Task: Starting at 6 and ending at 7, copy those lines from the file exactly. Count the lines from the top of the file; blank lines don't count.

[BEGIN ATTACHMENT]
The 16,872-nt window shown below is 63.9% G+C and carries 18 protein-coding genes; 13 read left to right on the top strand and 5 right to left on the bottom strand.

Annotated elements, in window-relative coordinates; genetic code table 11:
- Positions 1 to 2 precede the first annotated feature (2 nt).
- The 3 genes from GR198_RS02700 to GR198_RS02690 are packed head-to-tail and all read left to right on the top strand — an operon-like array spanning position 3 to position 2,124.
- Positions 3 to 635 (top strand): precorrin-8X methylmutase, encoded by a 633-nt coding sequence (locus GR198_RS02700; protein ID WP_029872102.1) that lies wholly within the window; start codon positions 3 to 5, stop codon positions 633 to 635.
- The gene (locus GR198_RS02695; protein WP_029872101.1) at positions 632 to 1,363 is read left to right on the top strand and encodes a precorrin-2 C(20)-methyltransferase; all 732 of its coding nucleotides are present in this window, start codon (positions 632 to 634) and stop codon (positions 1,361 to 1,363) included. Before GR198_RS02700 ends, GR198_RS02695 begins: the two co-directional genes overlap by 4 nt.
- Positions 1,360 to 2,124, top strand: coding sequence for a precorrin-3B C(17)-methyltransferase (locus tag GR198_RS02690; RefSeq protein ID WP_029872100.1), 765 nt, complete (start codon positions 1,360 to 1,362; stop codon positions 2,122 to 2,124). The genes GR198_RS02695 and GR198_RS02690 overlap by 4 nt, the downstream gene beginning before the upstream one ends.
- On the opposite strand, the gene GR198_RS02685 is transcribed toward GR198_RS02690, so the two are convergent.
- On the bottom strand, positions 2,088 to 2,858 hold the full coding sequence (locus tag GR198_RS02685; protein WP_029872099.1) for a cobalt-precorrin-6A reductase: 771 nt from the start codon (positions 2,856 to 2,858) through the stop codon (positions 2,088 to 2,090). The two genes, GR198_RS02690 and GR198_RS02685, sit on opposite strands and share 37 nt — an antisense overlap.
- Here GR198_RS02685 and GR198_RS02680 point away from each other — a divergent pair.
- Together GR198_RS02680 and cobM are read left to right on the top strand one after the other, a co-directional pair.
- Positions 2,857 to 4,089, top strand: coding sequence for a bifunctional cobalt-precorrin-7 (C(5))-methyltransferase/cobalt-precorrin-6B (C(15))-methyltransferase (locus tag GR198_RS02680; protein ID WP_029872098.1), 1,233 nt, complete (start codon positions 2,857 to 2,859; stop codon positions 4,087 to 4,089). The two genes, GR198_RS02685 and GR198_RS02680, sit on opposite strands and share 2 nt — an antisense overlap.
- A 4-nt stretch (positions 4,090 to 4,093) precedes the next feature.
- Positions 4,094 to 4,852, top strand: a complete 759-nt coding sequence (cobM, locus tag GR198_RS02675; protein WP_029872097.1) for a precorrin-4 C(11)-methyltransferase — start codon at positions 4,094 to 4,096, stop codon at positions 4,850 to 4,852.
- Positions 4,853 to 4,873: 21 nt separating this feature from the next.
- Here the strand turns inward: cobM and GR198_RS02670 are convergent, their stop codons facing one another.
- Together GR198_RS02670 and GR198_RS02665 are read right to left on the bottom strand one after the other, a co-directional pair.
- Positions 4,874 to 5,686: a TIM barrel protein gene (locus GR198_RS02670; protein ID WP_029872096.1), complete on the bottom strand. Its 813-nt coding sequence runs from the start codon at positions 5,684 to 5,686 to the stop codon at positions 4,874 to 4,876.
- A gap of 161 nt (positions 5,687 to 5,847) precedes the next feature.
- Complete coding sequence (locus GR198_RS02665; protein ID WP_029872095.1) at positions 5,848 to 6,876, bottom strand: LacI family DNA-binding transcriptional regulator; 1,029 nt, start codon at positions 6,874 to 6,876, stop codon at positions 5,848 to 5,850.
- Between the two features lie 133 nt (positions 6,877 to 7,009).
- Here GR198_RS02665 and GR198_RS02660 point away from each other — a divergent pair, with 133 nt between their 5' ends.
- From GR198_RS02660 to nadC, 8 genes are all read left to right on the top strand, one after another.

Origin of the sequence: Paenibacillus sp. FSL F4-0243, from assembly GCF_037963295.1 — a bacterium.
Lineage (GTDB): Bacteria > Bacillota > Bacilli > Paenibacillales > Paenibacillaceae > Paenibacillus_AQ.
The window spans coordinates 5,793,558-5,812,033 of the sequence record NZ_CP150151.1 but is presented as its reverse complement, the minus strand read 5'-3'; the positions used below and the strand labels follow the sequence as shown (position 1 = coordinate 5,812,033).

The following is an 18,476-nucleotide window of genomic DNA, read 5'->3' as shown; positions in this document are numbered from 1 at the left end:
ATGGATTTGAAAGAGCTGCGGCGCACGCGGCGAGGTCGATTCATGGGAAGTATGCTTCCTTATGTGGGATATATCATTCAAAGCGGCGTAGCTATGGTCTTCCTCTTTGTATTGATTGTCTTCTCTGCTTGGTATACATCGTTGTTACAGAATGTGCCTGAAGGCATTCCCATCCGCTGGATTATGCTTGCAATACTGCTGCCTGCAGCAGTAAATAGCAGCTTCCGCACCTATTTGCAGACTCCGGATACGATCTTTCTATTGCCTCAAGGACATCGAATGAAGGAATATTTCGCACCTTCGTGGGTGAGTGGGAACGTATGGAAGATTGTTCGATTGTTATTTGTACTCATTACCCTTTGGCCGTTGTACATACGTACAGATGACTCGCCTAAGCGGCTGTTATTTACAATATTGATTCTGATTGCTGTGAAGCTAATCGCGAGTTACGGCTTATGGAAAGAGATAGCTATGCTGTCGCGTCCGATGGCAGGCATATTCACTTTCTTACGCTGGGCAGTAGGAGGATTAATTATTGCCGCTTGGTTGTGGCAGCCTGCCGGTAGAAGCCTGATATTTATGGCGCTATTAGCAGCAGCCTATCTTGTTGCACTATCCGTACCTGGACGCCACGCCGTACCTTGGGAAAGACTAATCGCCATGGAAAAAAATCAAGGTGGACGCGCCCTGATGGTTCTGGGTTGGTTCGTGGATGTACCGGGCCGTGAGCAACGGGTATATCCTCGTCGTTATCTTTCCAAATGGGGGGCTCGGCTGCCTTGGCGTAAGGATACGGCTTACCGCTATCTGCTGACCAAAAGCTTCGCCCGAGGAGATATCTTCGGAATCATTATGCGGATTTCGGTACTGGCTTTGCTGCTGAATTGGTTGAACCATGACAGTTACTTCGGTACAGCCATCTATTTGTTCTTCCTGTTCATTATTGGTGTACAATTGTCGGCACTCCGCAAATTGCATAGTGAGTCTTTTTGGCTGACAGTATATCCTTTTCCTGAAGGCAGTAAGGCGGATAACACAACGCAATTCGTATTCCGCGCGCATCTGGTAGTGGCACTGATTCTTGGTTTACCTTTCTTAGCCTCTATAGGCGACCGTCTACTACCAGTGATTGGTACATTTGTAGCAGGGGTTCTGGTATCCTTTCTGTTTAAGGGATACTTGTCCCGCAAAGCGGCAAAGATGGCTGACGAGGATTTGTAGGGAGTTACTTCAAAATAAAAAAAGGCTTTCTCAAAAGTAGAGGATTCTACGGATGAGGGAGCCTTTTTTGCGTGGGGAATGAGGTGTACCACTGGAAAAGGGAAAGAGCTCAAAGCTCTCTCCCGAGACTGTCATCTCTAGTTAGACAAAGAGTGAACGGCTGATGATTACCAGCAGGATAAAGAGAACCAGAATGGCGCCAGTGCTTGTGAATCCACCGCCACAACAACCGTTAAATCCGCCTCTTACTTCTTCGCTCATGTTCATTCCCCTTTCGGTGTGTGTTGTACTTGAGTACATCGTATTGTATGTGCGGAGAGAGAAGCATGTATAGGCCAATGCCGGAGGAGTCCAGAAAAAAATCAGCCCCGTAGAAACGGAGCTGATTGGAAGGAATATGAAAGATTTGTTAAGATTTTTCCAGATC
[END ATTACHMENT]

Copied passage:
- The gene (locus GR198_RS02695; protein WP_029872101.1) at positions 632 to 1,363 is read left to right on the top strand and encodes a precorrin-2 C(20)-methyltransferase; all 732 of its coding nucleotides are present in this window, start codon (positions 632 to 634) and stop codon (positions 1,361 to 1,363) included. Before GR198_RS02700 ends, GR198_RS02695 begins: the two co-directional genes overlap by 4 nt.
- Positions 1,360 to 2,124, top strand: coding sequence for a precorrin-3B C(17)-methyltransferase (locus tag GR198_RS02690; RefSeq protein ID WP_029872100.1), 765 nt, complete (start codon positions 1,360 to 1,362; stop codon positions 2,122 to 2,124). The genes GR198_RS02695 and GR198_RS02690 overlap by 4 nt, the downstream gene beginning before the upstream one ends.